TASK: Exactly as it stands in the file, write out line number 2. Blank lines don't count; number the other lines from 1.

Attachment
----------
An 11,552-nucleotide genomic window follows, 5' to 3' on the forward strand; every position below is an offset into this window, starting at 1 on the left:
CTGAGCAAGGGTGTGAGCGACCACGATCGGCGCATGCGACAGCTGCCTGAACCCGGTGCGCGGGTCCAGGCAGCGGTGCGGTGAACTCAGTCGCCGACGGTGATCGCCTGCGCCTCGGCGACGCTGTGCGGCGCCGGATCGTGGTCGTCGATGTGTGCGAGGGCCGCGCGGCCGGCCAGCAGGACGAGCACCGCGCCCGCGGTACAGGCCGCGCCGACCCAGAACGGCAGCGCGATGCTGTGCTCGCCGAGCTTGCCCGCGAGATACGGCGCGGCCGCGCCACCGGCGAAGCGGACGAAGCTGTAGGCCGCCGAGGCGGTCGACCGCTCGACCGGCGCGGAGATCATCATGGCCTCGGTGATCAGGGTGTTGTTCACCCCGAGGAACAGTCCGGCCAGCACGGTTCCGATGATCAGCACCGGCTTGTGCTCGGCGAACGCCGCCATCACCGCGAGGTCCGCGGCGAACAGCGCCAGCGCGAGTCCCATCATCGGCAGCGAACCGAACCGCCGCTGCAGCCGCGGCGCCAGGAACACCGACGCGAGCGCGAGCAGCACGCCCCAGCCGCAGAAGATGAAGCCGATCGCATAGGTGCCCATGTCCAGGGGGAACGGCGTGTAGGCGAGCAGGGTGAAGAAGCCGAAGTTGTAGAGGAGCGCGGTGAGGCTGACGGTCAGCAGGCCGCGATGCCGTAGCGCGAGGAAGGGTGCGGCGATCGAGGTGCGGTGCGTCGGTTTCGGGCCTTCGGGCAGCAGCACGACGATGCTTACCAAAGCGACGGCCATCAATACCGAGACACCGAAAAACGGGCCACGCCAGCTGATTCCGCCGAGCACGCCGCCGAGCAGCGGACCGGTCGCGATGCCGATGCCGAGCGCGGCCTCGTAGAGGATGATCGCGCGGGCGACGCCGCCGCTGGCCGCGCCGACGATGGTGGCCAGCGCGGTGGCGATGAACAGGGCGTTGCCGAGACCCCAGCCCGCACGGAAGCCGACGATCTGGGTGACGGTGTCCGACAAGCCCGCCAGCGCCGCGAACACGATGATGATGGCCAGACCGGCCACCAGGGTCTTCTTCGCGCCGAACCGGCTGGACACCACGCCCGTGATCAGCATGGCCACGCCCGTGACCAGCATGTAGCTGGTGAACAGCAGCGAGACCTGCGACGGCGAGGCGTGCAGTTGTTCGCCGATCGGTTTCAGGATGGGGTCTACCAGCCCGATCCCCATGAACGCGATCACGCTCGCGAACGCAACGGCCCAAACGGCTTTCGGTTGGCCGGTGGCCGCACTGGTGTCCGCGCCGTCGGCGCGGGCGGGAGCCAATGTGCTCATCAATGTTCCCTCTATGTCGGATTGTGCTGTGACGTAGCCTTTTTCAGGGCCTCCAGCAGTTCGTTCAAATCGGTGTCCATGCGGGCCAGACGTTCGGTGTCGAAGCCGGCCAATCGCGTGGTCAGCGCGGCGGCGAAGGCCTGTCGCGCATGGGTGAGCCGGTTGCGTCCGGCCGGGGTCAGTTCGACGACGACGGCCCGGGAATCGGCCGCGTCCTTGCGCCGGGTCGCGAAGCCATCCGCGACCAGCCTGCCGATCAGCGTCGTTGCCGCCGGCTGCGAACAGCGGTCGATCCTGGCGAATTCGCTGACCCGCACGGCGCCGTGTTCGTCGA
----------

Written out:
CTGAGCAAGGGTGTGAGCGACCACGATCGGCGCATGCGACAGCTGCCTGAACCCGGTGCGCGGGTCCAGGCAGCGGTGCGGTGAACTCAGTCGCCGACGGTGATCGCCTGCGCCTCGGCGACGCTGTGCGGCGCCGGATCGTGGTCGTCGATGTGTGCGAGGGCCGCGCGGCCGGCCAGCAGGACGAGCACCGCGCCCGCGGTACAGGCCGCGCCGACCCAGAACGGCAGCGCGATGCTGTGCTCGCCGAGCTTGCCCGCGAGATACGGCGCGGCCGCGCCACCGGCGAAGCGGACGAAGCTGTAGGCCGCCGAGGCGGTCGACCGCTCGACCGGCGCGGAGATCATCATGGCCTCGGTGATCAGGGTGTTGTTCACCCCGAGGAACAGTCCGGCCAGCACGGTTCCGATGATCAGCACCGGCTTGTGCTCGGCGAACGCCGCCATCACCGCGAGGTCCGCGGCGAACAGCGCCAGCGCGAGTCCCATCATCGGCAGCGAACCGAACCGCCGCTGCAGCCGCGGCGCCAGGAACACCGACGCGAGCGCGAGCAGCACGCCCCAGCCGCAGAAGATGAAGCCGATCGCATAGGTGCCCATGTCCAGGGGGAACGGCGTGTAGGCGAGCAGGGTGAAGAAGCCGAAGTTGTAGAGGAGCGCGGTGAGGCTGACGGTCAGCAGGCCGCGATGCCGTAGCGCGAGGAAGGGTGCGGCGATCGAGGTGCGGTGCGTCGGTTTCGGGCCTTCGGGCAGCAGCACGACGATGCTTACCAAAGCGACGGCCATCAATACCGAGACACCGAAAAACGGGCCACGCCAGCTGATTCCGCCGAGCACGCCGCCGAGCAGCGGACCGGTCGCGATGCCGATGCCGAGCGCGGCCTCGTAGAGGATGATCGCGCGGGCGACGCCGCCGCTGGCCGCGCCGACGATGGTGGCCAGCGCGGTGGCGATGAACAGGGCGTTGCCGAGACCCCAGCCCGCACGGAAGCCGACGATCTGGGTGACGGTGTCCGACAAGCCCGCCAGCGCCGCGAACACGATGATGATGGCCAGACCGGCCACCAGGGTCTTCTTCGCGCCGAACCGGCTGGACACCACGCCCGTGATCAGCATGGCCACGCCCGTGACCAGCATGTAGCTGGTGAACAGCAGCGAGACCTGCGACGGCGAGGCGTGCAGTTGTTCGCCGATCGGTTTCAGGATGGGGTCTACCAGCCCGATCCCCATGAACGCGATCACGCTCGCGAACGCAACGGCCCAAACGGCTTTCGGTTGGCCGGTGGCCGCACTGGTGTCCGCGCCGTCGGCGCGGGCGGGAGCCAATGTGCTCATCAATGTTCCCTCTATGTCGGATTGTGCTGTGACGTAGCCTTTTTCAGGGCCTCCAGCAGTTCGTTCAAATCGGTGTCCATGCGGGCCAGACGTTCGGTGTCGAAGCCGGCCAATCGCGTGGTCAGCGCGGCGGCGAAGGCCTGTCGCGCATGGGTGAGCCGGTTGCGTCCGGCCGGGGTCAGTTCGACGACGACGGCCCGGGAATCGGCCGCGTCCTTGCGCCGGGTCGCGAAGCCATCCGCGACCAGCCTGCCGATCAGCGTCGTTGCCGCCGGCTGCGAACAGCGGTCGATCCTGGCGAATTCGCTGACCCGCACGGCGCCGTGTTCGTCGA